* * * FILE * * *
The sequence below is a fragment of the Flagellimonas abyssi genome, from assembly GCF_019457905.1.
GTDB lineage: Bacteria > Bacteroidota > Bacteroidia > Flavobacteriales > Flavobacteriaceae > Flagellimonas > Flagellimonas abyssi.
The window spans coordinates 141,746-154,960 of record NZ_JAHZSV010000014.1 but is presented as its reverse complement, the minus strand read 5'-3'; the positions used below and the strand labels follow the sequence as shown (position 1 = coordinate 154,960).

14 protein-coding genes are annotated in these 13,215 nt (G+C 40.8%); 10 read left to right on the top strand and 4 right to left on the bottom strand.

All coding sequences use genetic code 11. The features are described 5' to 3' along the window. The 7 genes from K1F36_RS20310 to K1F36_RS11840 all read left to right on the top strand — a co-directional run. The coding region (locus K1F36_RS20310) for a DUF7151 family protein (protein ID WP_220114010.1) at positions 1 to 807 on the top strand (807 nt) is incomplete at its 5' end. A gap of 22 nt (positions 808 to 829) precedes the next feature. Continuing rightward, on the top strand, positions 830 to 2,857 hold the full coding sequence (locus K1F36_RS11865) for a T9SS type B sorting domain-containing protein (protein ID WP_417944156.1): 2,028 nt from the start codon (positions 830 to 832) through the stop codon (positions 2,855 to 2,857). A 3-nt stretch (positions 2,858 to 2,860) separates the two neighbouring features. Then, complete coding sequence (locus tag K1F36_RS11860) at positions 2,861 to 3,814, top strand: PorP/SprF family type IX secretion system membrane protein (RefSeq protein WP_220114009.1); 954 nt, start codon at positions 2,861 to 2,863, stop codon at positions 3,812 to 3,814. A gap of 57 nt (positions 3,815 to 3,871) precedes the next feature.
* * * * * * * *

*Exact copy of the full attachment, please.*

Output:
The sequence below is a fragment of the Flagellimonas abyssi genome, from assembly GCF_019457905.1.
GTDB lineage: Bacteria > Bacteroidota > Bacteroidia > Flavobacteriales > Flavobacteriaceae > Flagellimonas > Flagellimonas abyssi.
The window spans coordinates 141,746-154,960 of record NZ_JAHZSV010000014.1 but is presented as its reverse complement, the minus strand read 5'-3'; the positions used below and the strand labels follow the sequence as shown (position 1 = coordinate 154,960).

14 protein-coding genes are annotated in these 13,215 nt (G+C 40.8%); 10 read left to right on the top strand and 4 right to left on the bottom strand.

All coding sequences use genetic code 11. The features are described 5' to 3' along the window. The 7 genes from K1F36_RS20310 to K1F36_RS11840 all read left to right on the top strand — a co-directional run. The coding region (locus K1F36_RS20310) for a DUF7151 family protein (protein ID WP_220114010.1) at positions 1 to 807 on the top strand (807 nt) is incomplete at its 5' end. A gap of 22 nt (positions 808 to 829) precedes the next feature. Continuing rightward, on the top strand, positions 830 to 2,857 hold the full coding sequence (locus K1F36_RS11865) for a T9SS type B sorting domain-containing protein (protein ID WP_417944156.1): 2,028 nt from the start codon (positions 830 to 832) through the stop codon (positions 2,855 to 2,857). A 3-nt stretch (positions 2,858 to 2,860) separates the two neighbouring features. Then, complete coding sequence (locus tag K1F36_RS11860) at positions 2,861 to 3,814, top strand: PorP/SprF family type IX secretion system membrane protein (RefSeq protein WP_220114009.1); 954 nt, start codon at positions 2,861 to 2,863, stop codon at positions 3,812 to 3,814. A gap of 57 nt (positions 3,815 to 3,871) precedes the next feature.